The best argument AGAINST stopping beanball wars

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Over at Sports on Earth Jed Lund takes a look at the pros and cons of cracking down on beanball wars like we saw between the Dbacks and Dodgers last week. Even though I’m in the “throwing at heads is bad and they really need to stop” camp, Lund makes some good points about how difficult it is to really police that sort of thing.

But his best argument is that we probably shouldn’t even try to stop them because the ensuing fights are hilarious:

The Diamondbacks-Dodgers “melee” might as well serve as the Ur-text for these explosions of … not much, really. It not only featured every unintentionally comic aspect of baseball fights, but it executed every one of them with transcendent hilarity. There were the punches that sort of went at, like, I dunno, air? — like two guys ineptly trying to high-five each other with closed fists. There were men yelling and trying very hard not to break free from their teammates who were “holding them back” in that put-upon, here-we-go-again bit of restraint theater.

He has a point. And I think he perfectly captures the dialogue the players seem to be having as they prepare to not-fight. Check it out.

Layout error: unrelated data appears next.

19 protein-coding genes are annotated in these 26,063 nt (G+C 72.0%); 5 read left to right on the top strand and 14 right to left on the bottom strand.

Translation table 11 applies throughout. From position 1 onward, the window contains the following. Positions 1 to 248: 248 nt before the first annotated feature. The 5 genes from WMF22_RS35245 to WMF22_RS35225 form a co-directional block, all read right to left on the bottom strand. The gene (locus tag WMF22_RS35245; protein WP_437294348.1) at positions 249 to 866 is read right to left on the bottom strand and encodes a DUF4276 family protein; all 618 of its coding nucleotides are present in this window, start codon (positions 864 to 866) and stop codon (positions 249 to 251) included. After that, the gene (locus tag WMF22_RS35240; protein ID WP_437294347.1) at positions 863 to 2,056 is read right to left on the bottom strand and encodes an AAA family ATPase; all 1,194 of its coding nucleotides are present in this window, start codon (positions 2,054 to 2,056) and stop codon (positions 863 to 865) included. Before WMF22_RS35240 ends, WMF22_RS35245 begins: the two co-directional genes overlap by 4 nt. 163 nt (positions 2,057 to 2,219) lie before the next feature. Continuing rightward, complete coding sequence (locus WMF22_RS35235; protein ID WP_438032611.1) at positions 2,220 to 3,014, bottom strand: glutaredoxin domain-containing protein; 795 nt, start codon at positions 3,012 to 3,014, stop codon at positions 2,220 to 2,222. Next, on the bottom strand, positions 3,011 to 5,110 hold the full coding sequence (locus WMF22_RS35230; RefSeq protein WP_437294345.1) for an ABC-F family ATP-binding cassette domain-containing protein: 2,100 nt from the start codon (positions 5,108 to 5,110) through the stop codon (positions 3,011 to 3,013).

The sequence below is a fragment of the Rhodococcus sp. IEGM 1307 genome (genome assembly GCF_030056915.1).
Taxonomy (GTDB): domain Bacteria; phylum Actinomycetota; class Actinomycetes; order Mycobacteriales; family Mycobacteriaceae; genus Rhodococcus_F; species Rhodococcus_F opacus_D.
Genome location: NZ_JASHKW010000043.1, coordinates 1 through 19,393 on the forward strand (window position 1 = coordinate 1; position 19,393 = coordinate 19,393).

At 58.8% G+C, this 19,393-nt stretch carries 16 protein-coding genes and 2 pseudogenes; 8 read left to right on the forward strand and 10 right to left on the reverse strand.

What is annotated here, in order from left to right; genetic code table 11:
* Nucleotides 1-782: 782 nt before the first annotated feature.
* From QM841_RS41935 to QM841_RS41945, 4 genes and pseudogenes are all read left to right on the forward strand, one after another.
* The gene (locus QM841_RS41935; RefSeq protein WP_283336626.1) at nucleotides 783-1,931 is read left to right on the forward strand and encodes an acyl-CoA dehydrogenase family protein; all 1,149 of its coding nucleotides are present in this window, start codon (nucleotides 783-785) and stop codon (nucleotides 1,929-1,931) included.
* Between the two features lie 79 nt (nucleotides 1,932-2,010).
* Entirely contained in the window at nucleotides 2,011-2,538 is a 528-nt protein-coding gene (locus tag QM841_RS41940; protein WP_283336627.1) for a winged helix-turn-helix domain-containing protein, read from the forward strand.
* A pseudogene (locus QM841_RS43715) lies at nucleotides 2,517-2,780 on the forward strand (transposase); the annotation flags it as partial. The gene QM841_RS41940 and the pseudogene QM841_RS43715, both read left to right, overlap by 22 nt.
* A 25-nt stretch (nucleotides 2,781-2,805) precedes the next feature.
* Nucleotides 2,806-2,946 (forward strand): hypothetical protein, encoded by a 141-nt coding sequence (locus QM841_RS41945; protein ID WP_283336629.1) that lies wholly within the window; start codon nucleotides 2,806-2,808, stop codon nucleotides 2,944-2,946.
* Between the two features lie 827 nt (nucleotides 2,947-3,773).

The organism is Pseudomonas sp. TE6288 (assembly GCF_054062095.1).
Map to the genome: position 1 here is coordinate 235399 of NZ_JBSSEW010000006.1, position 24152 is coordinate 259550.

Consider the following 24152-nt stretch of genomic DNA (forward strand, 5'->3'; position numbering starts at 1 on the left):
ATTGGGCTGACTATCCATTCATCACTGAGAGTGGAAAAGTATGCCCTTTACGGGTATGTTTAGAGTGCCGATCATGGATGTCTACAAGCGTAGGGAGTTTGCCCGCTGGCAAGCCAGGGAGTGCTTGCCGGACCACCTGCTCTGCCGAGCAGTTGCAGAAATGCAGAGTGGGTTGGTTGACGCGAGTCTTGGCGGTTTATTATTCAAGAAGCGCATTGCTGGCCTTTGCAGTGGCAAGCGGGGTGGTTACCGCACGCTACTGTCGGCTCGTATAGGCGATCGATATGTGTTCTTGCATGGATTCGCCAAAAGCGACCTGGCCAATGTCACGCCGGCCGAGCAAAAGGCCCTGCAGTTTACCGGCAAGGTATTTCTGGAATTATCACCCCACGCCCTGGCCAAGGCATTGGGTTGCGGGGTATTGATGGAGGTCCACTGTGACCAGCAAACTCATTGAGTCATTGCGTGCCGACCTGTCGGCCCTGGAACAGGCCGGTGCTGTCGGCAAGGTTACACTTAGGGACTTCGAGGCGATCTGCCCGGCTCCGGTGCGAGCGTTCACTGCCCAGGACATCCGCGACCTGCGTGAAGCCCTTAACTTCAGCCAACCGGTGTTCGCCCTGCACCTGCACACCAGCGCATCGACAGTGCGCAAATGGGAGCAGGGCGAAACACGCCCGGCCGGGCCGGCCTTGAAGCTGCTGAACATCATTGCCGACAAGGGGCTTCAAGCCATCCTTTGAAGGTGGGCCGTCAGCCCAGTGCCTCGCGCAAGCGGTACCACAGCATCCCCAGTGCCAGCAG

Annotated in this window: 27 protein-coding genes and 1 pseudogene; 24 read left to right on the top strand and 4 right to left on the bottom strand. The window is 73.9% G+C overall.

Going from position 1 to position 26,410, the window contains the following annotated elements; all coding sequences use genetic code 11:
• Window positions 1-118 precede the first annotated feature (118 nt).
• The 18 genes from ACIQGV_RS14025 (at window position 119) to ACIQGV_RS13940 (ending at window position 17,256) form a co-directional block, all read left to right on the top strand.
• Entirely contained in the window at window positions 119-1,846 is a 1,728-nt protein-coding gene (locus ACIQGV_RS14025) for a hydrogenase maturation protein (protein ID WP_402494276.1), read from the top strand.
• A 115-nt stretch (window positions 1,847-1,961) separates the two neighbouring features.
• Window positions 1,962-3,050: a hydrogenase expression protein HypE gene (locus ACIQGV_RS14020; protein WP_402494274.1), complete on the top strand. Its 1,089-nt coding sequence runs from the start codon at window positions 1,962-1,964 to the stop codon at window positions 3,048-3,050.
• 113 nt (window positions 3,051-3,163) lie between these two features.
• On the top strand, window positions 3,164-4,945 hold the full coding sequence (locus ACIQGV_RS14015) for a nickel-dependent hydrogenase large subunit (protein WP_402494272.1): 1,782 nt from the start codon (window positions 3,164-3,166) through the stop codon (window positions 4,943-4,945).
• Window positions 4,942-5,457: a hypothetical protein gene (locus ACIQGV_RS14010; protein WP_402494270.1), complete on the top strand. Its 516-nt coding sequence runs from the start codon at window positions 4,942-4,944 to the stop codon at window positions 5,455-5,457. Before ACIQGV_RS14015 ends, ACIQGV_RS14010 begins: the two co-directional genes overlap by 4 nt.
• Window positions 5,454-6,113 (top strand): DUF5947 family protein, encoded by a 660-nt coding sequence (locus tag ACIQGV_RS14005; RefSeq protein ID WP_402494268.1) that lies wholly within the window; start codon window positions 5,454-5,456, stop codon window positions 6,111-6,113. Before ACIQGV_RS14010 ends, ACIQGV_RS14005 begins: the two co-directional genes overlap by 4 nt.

Will Middlebrooks carted off field with injury

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Phillies third baseman Will Middlebrooks suffered a serious injury during Saturday’s Grapefruit League contest against the Orioles. The infielder was chasing down a pop fly in the eighth inning when he ran into left fielder Andrew Pullin, who inadvertently trapped Middlebrooks’ ankle under his leg. Middlebrooks was unable to put weight on his leg following the collision and was carted off the field and taken to a local hospital for X-rays.

Per MLB.com’s Todd Zolecki, not much is known yet about the severity of the ankle injury or the recovery time it will require, though it appears serious enough to set Middlebrooks back considerably as he seeks a backup/bench role with the team this spring.

The 29-year-old is currently seeking another opportunity to extend his six-year major-league career in 2018. He’s coming off of two down years with the Brewers and Rangers, during which he slashed a cumulative .169/.229/.262 with four extra bases through 70 plate appearances.